Oracle literal vs bind-variable in partition pruning and Top-N queries

Here is a query that retrieves the most recent value for a variable within a time range. The table has the variable ID, the timestamp and the value. All is properly indexed (it is actually an IOT) correctly: index on (VARIABLE_ID, TIMESTAMP, VALUE) locally partitioned on TIMESTAMP.

For whatever reason, the optimizer chooses an index fast full scan. With small partitions, this should not be a problem as we do not need to read all partitions: we want only the last value (rownum=1 after order by desc).

literals

Here is the execution plan with literals:

The interesting information is in the ‘Starts’ column: only two partitions have been read. That’s because we have found our row and there’s no need to continue. The line 5 is there for that with a STOPKEY on ROWNUM=1. This is possible because the partitions are read, by PARTITION RANGE ITERATOR, in the same order as we want from the ORDER BY: descending on TIMESTAMP. There’s a clue from Pstart/Pstop but the best way to see it is from partition pruning event 10128 level 2 (see https://support.oracle.com/epmos/faces/DocContentDisplay?id=166118.1)

The dump mentions a DESCENDING RANGE SCAN:

Partition Iterator Information:
partition level = PARTITION
call time = RUN
order = DESCENDING
Partition iterator for level 1:
iterator = RANGE [3954, 4266]
index = 4266
current partition: part# = 4266, subp# = 1048576, abs# = 4266

and the KKPAP_PRUNING table lists which one were actually read:

SQL> select ID,TYPE,LEVEL,ORDER,CALL,PARTNUM,APNUM 
from KKPAP_PRUNING;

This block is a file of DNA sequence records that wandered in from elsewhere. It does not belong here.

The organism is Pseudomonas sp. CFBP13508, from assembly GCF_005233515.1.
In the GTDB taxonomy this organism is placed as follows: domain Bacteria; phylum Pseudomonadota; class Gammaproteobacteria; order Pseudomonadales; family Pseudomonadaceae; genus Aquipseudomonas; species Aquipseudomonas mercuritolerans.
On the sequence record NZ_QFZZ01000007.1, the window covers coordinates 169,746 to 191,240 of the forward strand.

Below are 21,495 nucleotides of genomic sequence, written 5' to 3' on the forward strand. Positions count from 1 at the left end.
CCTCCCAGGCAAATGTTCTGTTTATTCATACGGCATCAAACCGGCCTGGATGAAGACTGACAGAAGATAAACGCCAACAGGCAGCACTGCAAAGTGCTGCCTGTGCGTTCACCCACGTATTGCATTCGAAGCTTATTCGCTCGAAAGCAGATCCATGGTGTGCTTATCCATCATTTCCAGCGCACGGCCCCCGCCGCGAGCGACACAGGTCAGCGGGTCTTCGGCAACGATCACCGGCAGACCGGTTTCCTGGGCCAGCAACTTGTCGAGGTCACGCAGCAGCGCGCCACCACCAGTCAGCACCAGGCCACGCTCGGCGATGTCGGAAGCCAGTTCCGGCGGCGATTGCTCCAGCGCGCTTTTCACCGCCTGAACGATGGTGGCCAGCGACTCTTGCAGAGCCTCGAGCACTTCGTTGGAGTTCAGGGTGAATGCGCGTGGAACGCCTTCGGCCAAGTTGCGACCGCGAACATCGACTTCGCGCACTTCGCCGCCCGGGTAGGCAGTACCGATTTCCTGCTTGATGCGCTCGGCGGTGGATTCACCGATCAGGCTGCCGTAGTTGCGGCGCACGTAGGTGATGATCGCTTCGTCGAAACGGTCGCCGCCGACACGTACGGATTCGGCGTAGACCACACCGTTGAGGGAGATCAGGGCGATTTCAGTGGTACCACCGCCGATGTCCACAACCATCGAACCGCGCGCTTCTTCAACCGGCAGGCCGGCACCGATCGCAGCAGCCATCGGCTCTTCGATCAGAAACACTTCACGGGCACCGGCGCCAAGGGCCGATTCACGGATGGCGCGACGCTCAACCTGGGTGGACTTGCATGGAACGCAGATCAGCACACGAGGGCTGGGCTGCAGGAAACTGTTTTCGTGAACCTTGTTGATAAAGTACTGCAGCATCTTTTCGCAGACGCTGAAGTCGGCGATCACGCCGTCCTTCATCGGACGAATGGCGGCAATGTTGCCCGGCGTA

ID TYPE  LEVEL     ORDER      CALL PARTNUM APNUM
-- ----- --------- ---------- ---- ------- -----
3 RANGE PARTITION DESCENDING RUN 4267 4266
3 RANGE PARTITION DESCENDING RUN 4266 4265

Those are the 2 ones counted by ‘Starts’.

bind variables

Here is the same query with bind variables for the timestamp range:

The big difference is that the STOPKEY is above the partition iterator here. This means that we cannot stop before having read all partitions. And that was the case: 313 ‘Starts’ — one for each partition — and 513 rows read before deciding which was the last one in the timestamp order.

It is different because the partitions are know known at parse time, because of the bind variables. This is why we see KEY/KEY rather than partition identifiers in Pstart/Pstop.

The event 10128 level 2 confirms that we have read all partitions:

SQL> select ID,TYPE,LEVEL,ORDER,CALL,PARTNUM,APNUM 
from KKPAP_PRUNING;
ID TYPE  LEVEL     ORDER      CALL PARTNUM APNUM
-- ----- --------- ---------- ---- ------- -----
6 RANGE PARTITION DESCENDING RUN 4267 4266
6 RANGE PARTITION DESCENDING RUN 4266 4265
6 RANGE PARTITION DESCENDING RUN 4265 4264
6 RANGE PARTITION DESCENDING RUN 4264 4263
...

However, as PARTITION DESCENDING is mentioned, I would have expected that the same optimization is possible as with the literals. That’s a big difference in execution time when the predicate covers many partitions, and we can see above that this is not considered by the optimizer: the cost is the same.

Note that Mauro Pagano has a note about the bind variables case where he mentions that the SORT step above the partition iterator happens even with RANGE SCAN:

In summary, whether it is necessary or not, the optimizer may be more clever with partition iterations when he knows the partitions at optimization time, which means when parameters are passed as literals rather than bind variable. Of course, you must also consider the execution frequency because of the parsing (CPU and latch) overhead.